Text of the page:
I do not believe that those executions made us safer; certainly I don’t believe they made us more noble as a society. -- Oregon Governor John Kitzhaber
When John Kitzhaber previously served as Oregon's Governor (from 1995 to 2003), he presided over the executions of Douglas Franklin Wright in 1996, and Harry Charles Moore in 1997. Kitzhaber, who was again elected Governor last fall, admitted “they were the most agonizing and difficult decisions I have made as governor and I have revisited and questioned them over and over again during the past 14 years.” There hasn't been an execution in Oregon since.
Gary Haugen was scheduled to be executed on December 6. Haugen had given up his appeals and volunteered for execution to protest what he described as the arbitrary and vindictive nature of the death penalty. (Wright and Moore had also waived their appeals.)
Kitzhaber granted a reprieve to Haugen on Tuesday, and announced he would not allow any executions to go forward as long as he is in office. “I am convinced we can find a better solution that keeps society safe, supports the victims of crime and their families and reflects Oregon values,” he stated. “I refuse to be a part of this compromised and inequitable system any longer."
With 37 inmates on death row in Oregon, many of whom have been there for more than 20 years, Kitzhaber decried an “unworkable system that fails to meet basic standards of justice.” Despite the wide sense the death penalty process is flawed, he maintained the state has “done nothing; we have avoided the question.”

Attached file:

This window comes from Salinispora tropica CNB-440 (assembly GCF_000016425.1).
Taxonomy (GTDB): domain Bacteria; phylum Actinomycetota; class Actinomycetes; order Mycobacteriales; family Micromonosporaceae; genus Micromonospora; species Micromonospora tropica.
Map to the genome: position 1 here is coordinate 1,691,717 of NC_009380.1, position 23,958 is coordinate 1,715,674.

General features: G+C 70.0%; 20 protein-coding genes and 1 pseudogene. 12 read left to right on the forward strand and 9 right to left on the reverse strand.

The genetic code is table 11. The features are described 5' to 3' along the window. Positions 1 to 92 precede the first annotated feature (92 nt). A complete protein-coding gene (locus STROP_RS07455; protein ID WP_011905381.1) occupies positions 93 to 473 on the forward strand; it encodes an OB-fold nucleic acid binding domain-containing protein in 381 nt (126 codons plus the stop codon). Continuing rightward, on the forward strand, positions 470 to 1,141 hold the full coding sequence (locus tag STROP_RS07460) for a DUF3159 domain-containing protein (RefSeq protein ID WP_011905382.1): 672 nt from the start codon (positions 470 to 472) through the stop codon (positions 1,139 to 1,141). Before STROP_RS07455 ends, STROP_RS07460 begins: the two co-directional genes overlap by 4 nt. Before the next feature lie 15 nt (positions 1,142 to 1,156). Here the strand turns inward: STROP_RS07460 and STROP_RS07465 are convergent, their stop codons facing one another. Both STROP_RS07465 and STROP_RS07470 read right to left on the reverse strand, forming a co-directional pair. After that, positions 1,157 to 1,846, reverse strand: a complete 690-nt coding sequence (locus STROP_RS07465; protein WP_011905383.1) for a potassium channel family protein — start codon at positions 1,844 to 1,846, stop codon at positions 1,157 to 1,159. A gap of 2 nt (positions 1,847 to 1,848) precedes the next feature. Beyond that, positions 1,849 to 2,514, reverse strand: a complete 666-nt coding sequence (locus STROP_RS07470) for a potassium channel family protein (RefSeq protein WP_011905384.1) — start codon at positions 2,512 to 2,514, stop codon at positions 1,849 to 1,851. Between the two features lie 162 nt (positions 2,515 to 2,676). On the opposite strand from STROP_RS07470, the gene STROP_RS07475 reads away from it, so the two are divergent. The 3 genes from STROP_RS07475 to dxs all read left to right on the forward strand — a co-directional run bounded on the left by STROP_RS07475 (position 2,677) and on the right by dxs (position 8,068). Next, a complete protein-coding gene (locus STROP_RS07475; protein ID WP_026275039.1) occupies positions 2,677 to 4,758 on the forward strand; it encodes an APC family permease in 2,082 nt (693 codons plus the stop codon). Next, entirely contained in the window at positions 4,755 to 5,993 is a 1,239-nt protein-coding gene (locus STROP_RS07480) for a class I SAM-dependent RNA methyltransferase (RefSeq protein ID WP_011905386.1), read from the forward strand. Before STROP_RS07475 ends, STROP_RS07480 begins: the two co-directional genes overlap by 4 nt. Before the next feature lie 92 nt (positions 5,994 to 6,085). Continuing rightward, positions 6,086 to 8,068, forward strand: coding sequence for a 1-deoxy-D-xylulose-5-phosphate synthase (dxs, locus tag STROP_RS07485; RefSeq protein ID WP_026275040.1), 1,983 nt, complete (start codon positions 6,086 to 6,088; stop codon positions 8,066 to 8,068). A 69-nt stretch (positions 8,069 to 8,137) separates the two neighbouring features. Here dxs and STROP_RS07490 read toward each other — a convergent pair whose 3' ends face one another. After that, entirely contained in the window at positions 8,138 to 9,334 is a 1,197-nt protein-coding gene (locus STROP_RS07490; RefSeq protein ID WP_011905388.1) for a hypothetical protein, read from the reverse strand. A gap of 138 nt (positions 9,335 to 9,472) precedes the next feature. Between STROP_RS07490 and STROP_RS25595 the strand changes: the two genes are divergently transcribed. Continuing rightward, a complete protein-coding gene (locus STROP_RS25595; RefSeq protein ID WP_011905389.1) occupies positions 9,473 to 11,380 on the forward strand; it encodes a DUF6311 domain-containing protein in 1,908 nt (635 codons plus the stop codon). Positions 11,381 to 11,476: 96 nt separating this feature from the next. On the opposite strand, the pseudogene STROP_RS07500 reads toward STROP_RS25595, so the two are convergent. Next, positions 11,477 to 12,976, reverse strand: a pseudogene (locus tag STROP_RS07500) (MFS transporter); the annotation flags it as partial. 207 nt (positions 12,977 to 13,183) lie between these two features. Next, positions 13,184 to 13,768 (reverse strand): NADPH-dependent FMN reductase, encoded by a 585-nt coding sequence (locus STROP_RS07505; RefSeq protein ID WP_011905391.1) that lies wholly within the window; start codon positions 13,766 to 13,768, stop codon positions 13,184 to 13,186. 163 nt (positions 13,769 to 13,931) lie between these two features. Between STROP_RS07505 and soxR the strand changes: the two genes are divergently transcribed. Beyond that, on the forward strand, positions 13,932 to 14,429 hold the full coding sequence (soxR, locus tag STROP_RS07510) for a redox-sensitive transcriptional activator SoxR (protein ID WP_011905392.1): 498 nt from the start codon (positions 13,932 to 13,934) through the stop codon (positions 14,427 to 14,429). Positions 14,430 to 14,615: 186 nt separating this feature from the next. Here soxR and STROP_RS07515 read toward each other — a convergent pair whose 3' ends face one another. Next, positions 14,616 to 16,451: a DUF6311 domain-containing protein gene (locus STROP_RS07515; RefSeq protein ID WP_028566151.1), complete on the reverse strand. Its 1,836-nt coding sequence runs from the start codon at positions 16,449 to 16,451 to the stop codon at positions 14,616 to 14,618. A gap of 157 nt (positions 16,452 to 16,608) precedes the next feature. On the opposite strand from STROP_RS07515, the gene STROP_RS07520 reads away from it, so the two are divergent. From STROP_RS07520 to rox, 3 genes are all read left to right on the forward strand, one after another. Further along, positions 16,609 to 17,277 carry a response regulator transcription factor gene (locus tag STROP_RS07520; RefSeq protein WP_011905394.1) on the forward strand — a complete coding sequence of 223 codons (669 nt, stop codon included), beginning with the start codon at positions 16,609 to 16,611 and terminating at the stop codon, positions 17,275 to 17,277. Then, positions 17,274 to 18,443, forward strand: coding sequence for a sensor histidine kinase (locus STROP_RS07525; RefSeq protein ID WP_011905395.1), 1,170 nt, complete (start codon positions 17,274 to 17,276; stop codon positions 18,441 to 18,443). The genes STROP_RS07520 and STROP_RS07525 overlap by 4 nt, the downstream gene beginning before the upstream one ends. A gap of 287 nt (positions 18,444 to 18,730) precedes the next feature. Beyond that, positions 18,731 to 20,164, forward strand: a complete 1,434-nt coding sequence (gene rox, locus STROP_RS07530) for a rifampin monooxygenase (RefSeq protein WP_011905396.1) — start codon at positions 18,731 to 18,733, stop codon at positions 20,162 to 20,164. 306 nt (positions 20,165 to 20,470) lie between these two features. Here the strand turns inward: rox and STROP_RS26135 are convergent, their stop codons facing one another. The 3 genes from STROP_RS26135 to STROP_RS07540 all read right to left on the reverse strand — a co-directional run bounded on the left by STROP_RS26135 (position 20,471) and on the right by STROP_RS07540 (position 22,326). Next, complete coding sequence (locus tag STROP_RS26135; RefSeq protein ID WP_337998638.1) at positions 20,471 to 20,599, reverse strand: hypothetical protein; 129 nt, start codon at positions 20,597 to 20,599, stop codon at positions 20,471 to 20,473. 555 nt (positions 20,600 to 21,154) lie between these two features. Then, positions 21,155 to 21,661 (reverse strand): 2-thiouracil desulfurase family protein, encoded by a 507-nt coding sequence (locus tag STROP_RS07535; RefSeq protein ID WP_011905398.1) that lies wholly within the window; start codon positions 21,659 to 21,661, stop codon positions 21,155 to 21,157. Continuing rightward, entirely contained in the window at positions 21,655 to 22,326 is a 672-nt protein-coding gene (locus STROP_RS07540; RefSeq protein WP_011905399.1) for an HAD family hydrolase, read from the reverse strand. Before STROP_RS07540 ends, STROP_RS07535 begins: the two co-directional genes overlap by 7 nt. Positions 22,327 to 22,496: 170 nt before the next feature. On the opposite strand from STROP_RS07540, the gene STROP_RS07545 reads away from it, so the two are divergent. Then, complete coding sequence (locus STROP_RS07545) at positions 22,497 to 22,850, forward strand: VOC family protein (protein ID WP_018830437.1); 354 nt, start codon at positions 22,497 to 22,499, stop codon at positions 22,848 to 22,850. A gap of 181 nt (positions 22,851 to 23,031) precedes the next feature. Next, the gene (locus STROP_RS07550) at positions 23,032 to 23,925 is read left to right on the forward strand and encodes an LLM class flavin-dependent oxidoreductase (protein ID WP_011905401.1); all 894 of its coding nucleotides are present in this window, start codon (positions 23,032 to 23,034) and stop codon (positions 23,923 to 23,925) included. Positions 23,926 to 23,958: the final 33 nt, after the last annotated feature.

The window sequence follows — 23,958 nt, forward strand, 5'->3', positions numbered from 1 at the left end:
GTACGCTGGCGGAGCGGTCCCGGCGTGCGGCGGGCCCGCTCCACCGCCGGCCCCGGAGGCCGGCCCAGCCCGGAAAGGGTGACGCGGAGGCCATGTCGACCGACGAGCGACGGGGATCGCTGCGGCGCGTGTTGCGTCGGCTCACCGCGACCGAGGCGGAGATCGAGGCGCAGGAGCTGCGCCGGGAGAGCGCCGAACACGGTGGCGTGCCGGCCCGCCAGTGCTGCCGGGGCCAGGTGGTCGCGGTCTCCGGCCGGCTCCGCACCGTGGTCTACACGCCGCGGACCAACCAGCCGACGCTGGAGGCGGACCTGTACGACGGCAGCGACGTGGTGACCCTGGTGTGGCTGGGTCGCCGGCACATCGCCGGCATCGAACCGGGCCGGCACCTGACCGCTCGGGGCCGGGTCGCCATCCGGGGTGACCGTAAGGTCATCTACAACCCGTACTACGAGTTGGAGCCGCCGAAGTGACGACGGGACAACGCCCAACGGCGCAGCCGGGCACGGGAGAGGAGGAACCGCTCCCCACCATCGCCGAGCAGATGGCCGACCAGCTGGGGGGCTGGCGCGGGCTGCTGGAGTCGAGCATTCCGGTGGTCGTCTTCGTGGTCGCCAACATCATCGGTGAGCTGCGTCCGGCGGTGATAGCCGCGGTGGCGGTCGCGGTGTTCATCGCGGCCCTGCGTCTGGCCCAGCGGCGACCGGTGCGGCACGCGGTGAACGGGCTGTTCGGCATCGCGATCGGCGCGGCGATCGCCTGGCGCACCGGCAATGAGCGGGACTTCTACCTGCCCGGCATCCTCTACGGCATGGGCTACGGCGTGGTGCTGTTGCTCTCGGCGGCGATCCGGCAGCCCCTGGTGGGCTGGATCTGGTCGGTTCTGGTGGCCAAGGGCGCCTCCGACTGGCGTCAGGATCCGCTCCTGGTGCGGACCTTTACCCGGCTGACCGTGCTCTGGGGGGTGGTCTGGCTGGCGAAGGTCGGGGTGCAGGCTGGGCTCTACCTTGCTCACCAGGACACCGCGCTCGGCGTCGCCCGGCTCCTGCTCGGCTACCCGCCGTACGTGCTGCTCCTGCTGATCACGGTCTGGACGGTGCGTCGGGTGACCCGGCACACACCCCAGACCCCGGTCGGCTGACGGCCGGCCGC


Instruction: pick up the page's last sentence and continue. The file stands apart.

Here in California we have strikingly similar problems only on a far larger scale. We have over 700 men and women on death row, with an average wait of well over 20 years. There have been 13 executions since the re-institution of the death penalty in 1977, and none since 2006.
One difference from Oregon is that California's scheme has been extensively studied and its dysfunction conclusively established. In 2008, the bi-partisan California Commission for the Fair Administration of Justice (CCFAJ) issued its report which found California's death penalty is “plagued with excessive delay” in the appointment of post-conviction counsel and a “severe backlog” in the Court’s review of appeals and habeas petitions. According to CCFAJ's report, the lapse of time from sentence of death to execution constitutes the longest delay of any death penalty state.
With the largest death row in the country, CCFAJ reached a well-documented conclusion that common-sense already tells us: “most California death sentences are actually sentences of lifetime incarceration. The defendant will die in prison before he or she is ever executed.” Indeed, “the backlog is now so severe that California would have to execute five prisoners per month for the next twelve years just to carry out the sentences of those currently on death row.”
A study released in June by U.S. Court of Appeals Judge Arthur L. Alarcon found that California's death penalty system is currently costing the state about $184 million per year. Further, "since reinstating the death penalty in 1978, California taxpayers have spent roughly $4 billion to fund a dysfunctional death penalty system that has carried out no more than 13 executions."
There are sixteen states without the death penalty, and another seven, like Oregon, which have not used it for over ten years. As Gov. Kitzhaber noted, the last three that repealed their death penalty statutes – Illinois, New Jersey and New Mexico – recognized the serious flaws and high costs of maintaining it. California's death penalty, similarly, is costly, arbitrary, discriminatory, and unworkable. It serves no useful purpose while diverting needed resources from true public safety programs.
The only way to end the death penalty in California is by a ballot initiative, and the statewide signature‑gathering effort to place such an initiative on the November 2012 ballot is well underway. Over 100,000 signatures have been obtained but 500,000 are needed. Join the effort by clicking here: SAFE California.